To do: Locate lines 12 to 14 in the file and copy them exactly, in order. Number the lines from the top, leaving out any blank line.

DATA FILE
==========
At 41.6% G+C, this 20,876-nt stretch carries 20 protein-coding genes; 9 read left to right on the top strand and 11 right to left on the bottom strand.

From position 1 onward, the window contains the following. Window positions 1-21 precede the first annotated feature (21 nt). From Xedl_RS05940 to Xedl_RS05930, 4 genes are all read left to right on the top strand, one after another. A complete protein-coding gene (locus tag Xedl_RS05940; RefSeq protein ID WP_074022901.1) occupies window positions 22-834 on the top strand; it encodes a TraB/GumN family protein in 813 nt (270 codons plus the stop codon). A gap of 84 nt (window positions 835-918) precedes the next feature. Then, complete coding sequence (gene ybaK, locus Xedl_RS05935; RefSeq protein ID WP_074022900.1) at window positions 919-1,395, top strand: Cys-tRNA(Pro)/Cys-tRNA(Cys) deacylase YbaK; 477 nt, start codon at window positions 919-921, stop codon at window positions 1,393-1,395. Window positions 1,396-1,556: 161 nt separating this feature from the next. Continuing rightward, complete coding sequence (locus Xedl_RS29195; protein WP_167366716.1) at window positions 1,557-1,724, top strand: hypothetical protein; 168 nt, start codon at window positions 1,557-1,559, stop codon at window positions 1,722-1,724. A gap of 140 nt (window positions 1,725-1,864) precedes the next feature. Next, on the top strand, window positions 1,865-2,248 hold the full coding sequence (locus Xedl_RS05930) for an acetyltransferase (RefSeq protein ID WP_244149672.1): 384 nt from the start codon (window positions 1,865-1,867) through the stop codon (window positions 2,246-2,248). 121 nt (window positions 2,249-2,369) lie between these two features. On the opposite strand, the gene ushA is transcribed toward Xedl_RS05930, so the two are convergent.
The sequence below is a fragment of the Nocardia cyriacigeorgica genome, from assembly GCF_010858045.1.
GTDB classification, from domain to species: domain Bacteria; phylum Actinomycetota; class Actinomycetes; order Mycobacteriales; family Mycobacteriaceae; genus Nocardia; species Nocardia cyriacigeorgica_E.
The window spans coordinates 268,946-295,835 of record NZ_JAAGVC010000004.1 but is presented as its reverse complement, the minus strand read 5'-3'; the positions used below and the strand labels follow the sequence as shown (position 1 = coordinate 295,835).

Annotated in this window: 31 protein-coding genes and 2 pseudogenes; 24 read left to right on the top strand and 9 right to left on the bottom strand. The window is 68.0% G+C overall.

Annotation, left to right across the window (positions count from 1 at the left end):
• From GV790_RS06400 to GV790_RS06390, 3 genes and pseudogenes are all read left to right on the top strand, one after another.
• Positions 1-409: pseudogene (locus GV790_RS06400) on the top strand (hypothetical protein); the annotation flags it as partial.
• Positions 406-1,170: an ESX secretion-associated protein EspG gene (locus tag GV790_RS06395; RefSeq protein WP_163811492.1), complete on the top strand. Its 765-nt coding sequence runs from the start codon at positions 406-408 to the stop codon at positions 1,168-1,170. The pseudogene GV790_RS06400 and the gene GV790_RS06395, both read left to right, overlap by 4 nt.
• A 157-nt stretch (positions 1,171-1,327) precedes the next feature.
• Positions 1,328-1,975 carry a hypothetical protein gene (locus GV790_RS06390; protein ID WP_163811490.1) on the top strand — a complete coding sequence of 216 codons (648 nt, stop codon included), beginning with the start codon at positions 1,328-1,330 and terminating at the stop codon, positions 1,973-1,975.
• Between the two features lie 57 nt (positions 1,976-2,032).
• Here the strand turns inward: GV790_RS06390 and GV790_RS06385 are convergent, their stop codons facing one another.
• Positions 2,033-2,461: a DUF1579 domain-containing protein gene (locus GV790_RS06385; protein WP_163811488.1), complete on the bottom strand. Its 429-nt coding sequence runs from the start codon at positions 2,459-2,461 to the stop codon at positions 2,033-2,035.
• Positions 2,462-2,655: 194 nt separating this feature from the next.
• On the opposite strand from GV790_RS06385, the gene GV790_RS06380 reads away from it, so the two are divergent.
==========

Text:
• Positions 1,328-1,975 carry a hypothetical protein gene (locus GV790_RS06390; protein ID WP_163811490.1) on the top strand — a complete coding sequence of 216 codons (648 nt, stop codon included), beginning with the start codon at positions 1,328-1,330 and terminating at the stop codon, positions 1,973-1,975.
• Between the two features lie 57 nt (positions 1,976-2,032).
• Here the strand turns inward: GV790_RS06390 and GV790_RS06385 are convergent, their stop codons facing one another.